In visual design, it is necessary to use elements in a way that makes sense to the users. An icon that opens a menu on a page should not lead to a cart on the next page.
Consistency enables users to familiarise themselves with all the components of a system and therefore, easily perform operations without hiccups.
A way of ensuring consistency is by following platform standards, e.g, Google's Material Design System.
For instance, smartphone users are used to a home icon that navigates them to the home screen when clicked. If you decide to use the home icon in a "unique" way in your app by directing the user to a settings page instead, this can confuse the user and ultimately cause a bad experience.
While the consistency principle might not directly impact the aesthetics of the product, it reduces cognitive effort and also prevents possible errors.
Show what is more important by making it stand out to the user. Emphasis means making sure the user will, at a glance, understand the purpose of a page or find whatever information they need.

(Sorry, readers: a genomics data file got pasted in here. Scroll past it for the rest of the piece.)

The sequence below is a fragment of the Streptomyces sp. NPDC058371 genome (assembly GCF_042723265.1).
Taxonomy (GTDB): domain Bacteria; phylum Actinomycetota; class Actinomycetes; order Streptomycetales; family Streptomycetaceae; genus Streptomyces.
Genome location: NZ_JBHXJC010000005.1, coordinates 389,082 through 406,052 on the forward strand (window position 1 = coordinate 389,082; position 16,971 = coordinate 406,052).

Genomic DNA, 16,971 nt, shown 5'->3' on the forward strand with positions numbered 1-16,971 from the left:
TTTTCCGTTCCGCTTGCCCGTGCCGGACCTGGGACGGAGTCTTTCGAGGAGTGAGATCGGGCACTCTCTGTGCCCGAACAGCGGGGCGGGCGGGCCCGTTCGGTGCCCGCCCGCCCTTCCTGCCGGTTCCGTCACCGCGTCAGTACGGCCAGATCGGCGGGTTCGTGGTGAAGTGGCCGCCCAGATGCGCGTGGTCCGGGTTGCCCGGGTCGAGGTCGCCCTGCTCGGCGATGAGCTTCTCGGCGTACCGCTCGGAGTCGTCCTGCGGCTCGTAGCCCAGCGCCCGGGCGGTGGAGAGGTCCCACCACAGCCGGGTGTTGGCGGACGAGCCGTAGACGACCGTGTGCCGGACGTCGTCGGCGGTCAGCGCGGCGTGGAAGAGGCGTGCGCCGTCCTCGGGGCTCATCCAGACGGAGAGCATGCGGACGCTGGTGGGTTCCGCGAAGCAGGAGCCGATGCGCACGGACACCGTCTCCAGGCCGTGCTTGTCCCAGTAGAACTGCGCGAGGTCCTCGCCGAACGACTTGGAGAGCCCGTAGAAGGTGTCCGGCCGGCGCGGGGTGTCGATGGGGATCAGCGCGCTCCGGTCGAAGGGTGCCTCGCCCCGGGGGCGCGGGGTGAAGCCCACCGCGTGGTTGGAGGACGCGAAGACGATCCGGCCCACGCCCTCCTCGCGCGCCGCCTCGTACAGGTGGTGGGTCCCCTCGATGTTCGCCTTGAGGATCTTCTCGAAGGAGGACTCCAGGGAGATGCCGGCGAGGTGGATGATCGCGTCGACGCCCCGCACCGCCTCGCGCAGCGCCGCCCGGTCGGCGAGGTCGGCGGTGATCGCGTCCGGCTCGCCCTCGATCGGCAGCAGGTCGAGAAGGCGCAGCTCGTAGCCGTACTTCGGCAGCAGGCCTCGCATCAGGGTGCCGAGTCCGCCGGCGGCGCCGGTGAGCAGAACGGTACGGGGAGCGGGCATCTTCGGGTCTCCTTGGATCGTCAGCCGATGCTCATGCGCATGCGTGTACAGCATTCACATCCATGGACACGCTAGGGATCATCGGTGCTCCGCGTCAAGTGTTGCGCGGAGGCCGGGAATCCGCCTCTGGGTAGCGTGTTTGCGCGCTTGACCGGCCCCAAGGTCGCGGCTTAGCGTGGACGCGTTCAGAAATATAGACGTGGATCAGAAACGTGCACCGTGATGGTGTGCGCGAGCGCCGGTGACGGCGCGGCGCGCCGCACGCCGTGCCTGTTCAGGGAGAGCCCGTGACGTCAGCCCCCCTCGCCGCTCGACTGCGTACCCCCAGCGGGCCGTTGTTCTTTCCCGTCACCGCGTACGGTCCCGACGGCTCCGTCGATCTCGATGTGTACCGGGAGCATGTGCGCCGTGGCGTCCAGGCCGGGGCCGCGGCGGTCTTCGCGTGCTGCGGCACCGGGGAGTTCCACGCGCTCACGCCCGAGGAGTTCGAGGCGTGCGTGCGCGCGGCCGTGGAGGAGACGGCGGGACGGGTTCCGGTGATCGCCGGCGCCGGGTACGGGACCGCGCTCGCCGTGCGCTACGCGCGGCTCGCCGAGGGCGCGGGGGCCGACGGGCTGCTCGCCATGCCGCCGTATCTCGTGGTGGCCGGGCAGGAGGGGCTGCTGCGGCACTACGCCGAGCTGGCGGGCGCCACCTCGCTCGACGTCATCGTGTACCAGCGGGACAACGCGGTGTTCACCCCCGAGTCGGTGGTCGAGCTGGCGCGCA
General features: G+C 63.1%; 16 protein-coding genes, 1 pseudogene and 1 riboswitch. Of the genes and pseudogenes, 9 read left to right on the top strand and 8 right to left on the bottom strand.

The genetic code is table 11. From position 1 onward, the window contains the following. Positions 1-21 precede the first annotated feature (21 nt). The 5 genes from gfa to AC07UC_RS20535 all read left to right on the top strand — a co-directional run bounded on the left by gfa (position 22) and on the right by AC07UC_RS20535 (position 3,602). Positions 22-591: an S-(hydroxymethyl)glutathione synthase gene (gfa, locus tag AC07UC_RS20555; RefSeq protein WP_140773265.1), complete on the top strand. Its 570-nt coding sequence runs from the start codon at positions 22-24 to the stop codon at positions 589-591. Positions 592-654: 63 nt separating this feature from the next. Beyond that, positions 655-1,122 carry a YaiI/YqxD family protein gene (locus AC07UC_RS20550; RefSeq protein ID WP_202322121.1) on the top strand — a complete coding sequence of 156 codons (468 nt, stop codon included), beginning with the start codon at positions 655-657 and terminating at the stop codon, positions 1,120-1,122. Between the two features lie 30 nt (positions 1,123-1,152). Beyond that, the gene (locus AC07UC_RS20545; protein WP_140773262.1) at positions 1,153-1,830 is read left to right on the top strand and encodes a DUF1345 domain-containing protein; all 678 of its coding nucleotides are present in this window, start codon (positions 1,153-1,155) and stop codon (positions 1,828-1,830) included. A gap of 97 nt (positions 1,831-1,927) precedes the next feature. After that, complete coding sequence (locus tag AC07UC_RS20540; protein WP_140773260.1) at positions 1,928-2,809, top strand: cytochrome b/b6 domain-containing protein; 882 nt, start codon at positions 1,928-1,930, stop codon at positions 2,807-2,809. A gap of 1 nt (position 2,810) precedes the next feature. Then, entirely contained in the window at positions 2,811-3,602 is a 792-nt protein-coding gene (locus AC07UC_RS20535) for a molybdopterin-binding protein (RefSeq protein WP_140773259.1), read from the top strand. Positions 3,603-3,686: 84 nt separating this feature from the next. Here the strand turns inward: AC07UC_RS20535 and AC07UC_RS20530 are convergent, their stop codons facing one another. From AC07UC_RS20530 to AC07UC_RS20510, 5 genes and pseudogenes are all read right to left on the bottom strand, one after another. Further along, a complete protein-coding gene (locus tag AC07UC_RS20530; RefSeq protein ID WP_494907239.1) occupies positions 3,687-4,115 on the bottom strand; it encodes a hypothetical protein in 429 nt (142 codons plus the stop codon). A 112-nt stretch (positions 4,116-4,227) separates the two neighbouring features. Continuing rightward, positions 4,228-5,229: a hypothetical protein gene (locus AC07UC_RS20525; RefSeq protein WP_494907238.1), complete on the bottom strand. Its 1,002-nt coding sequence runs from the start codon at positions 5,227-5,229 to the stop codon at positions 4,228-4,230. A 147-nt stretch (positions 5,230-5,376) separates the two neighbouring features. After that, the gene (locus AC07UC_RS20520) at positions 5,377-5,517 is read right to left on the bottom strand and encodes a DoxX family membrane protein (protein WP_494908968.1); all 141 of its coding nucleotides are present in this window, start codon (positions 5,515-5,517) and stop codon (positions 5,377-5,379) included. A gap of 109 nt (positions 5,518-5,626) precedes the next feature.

There are several ways to create emphasis, and one of them is visual weight. By increasing the size of a visual element, you make it stand out from other similar elements and therefore ensure it captures the user's attention.
Other ways for emphasis include color and size.
A popular use of the emphasis principle is seen in typography. Most web pages have important headers separating other content. These headers are made to be bigger than other text to draw the reader's attention with ease.
Below is a screenshot of Medium's homepage.
A subtle but noticeable green color separates the top part of the page from the rest of the content. This color adds more emphasis to that area.